The Amos-6 communications satellite tumbles into the wreckage of SpaceX’s latest launch attempt.
Early Thursday morning, minutes before a scheduled static fire, a concussion shredded the airframe of SpaceX’s latest Falcon 9 rocket. Originating near the upper-stage liquid oxygen tank, the explosion cascaded down, tearing apart the lower stage and engines, dowsing the launch pad first in orange fire and then in black smoke. The five-ton, $200 million communications satellite, still nestled in its fairing, waited half a beat before dropping into the wreckage with another epic fireball.
“Space is Hard.” That’s what industry experts say after disasters of this ilk. Rocket science is rocket science. When you put a giant can of supercooled liquid oxygen next to a giant can of supercooled rocket-grade kerosene—well, accidents happen.
Today’s @SpaceX incident—while not a NASA launch—reminds us that spaceflight is challenging. Our partners learn from each success & setback
— NASA (@NASA) September 1, 2016
There hasn’t been a rocket explosion like this since the days of Apollo.
It will be weeks or months before we know what caused the failure, or how it will fully affect SpaceX’s launch cadence. Speculation is rampant. Here are some important facts: The accident occurred prior to engine ignition. In the US, while sitting on the pad, there hasn’t been a rocket explosion like this since the days of Apollo. The most recent similar accident worldwide occurred in Brazil in 2003, when 21 people were killed after solid rocket motor detonated during launch preparations for the VLS rocket.
While payloads are often lost during rocket accidents, the loss of payload during a pre-launch test is rare. Only some companies conduct engine ignition tests prior to launch, and SpaceX is doubly unusual for conducting such tests with the payload already integrated onto the vehicle. Spacenews reported that, although United Launch Alliance (ULA) previously conducted a pre-launch test for the Atlas 5 rocket (called a “wet dress”, in which the rocket was fueled but the engines were not ignited), ULA ended the practice to reduce launch costs.
Perhaps most importantly: the loss of the Amos-6 satellite was a major setback for Facebook’s attempts to spread internet connectivity into Africa. Facebook CEO Mark Zuckerberg released a tartly-worded statement: “I’m deeply disappointed to hear that SpaceX’s launch failure destroyed our satellite that would have provided connectivity to so many entrepreneurs and everyone else across the continent.” The Amos-6 satellite was to have been a key pillar of internet.org, Facebook’s global effort to expand access to the web.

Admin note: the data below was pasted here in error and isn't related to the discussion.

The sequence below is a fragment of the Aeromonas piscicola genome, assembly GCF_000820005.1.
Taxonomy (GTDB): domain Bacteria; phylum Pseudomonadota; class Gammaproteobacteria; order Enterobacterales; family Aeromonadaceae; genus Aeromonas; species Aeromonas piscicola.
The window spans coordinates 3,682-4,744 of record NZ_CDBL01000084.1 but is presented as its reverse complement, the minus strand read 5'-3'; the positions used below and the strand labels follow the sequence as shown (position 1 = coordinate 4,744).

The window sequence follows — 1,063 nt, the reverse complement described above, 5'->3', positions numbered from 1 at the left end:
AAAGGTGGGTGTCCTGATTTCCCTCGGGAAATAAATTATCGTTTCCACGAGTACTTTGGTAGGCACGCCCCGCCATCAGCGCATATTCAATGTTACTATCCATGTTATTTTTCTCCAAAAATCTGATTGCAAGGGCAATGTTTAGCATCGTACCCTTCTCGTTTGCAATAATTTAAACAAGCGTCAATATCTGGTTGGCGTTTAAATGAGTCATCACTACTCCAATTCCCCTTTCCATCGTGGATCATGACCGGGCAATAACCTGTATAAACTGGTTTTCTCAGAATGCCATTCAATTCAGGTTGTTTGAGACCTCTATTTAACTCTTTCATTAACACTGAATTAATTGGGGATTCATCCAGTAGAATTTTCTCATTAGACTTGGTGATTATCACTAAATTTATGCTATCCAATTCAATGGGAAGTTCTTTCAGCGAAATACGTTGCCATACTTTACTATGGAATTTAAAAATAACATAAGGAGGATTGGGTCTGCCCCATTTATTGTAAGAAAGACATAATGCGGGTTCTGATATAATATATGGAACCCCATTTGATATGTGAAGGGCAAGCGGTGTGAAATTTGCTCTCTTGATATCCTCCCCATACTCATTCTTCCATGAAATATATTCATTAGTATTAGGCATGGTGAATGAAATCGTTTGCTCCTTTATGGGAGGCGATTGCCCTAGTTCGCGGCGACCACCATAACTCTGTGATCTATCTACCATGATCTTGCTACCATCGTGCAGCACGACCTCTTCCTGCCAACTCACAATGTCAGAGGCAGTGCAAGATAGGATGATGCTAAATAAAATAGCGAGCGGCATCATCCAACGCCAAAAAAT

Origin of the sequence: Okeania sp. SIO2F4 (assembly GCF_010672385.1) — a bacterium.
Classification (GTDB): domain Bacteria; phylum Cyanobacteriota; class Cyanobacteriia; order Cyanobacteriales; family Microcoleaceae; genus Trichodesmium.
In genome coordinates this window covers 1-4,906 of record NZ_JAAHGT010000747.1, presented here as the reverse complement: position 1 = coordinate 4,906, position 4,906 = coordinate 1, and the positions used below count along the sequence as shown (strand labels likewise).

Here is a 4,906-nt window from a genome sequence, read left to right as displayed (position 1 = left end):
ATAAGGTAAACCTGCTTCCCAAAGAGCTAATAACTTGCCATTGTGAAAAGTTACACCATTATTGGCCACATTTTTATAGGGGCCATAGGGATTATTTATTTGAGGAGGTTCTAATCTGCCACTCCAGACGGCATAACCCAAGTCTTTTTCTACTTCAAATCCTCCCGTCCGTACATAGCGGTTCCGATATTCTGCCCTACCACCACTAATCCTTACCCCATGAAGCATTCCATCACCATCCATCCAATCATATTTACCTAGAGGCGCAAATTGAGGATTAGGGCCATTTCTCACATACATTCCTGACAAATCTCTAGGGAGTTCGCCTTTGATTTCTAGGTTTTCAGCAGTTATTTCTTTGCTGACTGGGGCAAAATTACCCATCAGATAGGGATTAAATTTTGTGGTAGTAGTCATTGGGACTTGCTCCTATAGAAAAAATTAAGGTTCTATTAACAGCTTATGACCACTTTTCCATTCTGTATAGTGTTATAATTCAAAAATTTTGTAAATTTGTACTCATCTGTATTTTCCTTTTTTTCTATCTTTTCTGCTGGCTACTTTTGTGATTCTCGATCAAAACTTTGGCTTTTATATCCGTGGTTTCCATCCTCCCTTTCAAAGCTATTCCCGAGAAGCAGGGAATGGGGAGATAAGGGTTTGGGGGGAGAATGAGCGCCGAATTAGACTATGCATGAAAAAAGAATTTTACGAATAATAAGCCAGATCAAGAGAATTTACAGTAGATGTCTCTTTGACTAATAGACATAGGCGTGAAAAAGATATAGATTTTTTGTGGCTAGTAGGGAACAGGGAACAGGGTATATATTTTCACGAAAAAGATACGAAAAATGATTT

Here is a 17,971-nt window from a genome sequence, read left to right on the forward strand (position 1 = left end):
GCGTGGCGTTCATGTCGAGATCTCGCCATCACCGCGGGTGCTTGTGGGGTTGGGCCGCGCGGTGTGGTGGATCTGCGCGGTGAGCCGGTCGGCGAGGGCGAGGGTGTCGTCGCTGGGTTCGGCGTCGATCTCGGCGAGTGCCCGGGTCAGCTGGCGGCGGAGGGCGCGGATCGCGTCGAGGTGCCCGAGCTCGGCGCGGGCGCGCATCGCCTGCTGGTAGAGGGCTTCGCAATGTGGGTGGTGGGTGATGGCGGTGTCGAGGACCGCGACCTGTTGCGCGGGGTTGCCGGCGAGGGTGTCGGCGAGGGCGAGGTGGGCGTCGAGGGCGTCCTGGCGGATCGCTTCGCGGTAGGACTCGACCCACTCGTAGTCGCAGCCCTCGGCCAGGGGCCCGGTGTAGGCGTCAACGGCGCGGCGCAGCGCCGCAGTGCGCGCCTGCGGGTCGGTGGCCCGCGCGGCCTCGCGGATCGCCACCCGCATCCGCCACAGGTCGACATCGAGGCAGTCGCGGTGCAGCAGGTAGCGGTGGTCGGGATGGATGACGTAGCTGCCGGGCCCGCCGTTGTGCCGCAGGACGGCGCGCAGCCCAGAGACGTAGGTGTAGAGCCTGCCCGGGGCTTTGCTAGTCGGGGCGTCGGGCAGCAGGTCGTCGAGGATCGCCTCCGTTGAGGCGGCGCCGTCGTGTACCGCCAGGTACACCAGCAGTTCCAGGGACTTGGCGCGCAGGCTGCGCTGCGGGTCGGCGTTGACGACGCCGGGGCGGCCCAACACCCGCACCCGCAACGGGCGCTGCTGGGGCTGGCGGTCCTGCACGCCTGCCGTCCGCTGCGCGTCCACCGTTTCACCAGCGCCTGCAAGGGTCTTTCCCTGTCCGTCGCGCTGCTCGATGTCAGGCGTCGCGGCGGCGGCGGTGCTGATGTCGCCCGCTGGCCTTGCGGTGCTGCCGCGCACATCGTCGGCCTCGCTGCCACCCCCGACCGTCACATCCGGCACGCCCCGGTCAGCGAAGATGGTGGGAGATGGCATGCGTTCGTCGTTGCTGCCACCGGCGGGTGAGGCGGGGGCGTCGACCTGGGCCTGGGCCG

The previous Falcon 9 failure, which occurred during Stage 1 accent, necessitated six months of downtime before SpaceX returned to flight. But, once they did, there seemed to be no stopping them. SpaceX’s return-to-flight launch also marked the first ever successful experimental orbital-class rocket landing at Cape Canaveral. Within months, SpaceX successfully landed on an autonomous drone ship, Of Course I Still Love You, —for the first time.
But after a flurry of successful launches and landings (in all, six rockets have made it back to Earth, all in the last nine months), SpaceX now faces the ripple effects of investigatory downtime at a minimum, and in the worst case possible design changes to Falcon 9. Major milestones, such as the first Falcon Heavy flight originally scheduled for late this year, the first manned flight of Falcon 9 and Dragon V2 planned in 2017, and the firm’s ambitious unmanned Mars mission targeted for 2018—could each slip significantly. The remaining 2016 manifest is all-but-certain to slip: nine Falcon’s were scheduled to fly before the end of the year, six of those from Cape Canaveral. Launch Complex 40, where the recent accident occurred, will take time to repair—although SpaceX also leases Pad 39A, which might be used in the interim.
For now, diagnosing the failure is the first step to getting back to orbit. Said SpaceX President Gwynne Shotwell in a statement: “Our number one priority is to safely and reliably return to flight for our customers, as well as to take all the necessary steps to ensure the highest possible levels of safety for future crewed missions.”
Joe Mascaro is Program Manager for Impact Initiatives at Planet, a satellite Earth imaging corporation headquartered in San Francisco, CA. The views expressed in this article are the author’s own, and do not reflect the views of Planet.